Cowwan
Feb 23, 2011


I stand corrected, I did not know about those. That sounds incredibly helpful.

there wolf
Jan 11, 2015

by Fluffdaddy


You can also just use a piece of electrical tape. Magnet doesn't leave gooey black stuff on your machine though...

Rythe
Jan 21, 2011


Does anybody know how to figure out how much fabric I will need from the following information?

I need to make a sphere shape with a 32 inch waist and I want to extend the shape 6 inches from the hips and I can not figure out the math on that.

Edit. I think it's roughly 70 inches of fabric. I calculated the circumference with a radius of 6 inches = 38 inches and just added the initial 32 inch waist line.

Rythe fucked around with this message at 10:48 on Aug 6, 2018

Peeches
May 24, 2018



Rythe posted:

Does anybody know how to figure out how much fabric I will need from the following information?

I need to make a sphere shape with a 32 inch waist and I want to extend the shape 6 inches from the hips and I can not figure out the math on that.

Edit. I think it's roughly 70 inches of fabric. I calculated the circumference with a radius of 6 inches = 38 inches and just added the initial 32 inch waist line.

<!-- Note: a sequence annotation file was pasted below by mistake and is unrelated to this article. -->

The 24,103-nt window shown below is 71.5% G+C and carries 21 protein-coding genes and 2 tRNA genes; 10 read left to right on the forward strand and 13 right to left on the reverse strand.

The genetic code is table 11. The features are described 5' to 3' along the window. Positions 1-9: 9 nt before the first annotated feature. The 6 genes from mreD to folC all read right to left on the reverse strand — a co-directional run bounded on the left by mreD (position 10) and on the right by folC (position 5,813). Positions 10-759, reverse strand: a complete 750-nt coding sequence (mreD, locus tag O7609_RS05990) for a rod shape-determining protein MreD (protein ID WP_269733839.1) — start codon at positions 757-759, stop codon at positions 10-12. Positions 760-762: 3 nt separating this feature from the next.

are you making a circle skirt? just trying to picture this!

Anne Whateley
Feb 11, 2007
:unsmith: i like nice words


No, it's a sphere for the Violet Beauregard costume.

Ignore the waist measurement if you want it to go out from the hips. And you want to be thinking surface area rather than circumference. Also, you're better off laying out the actual shapes in a drawing, because A, seam allowance, and B, you don't want to be playing tangrams with fabric because you bought the exact number of square inches it requires.

Peeches
May 24, 2018



Anne Whateley posted:

No, it's a sphere for the Violet Beauregard costume.

Ignore the waist measurement if you want it to go out from the hips. And you want to be thinking surface area rather than circumference. Also, you're better off laying out the actual shapes in a drawing, because A, seam allowance, and B, you don't want to be playing tangrams with fabric because you bought the exact number of square inches it requires.

agree'd. I would make one out of paper and tape first, then use that for a pattern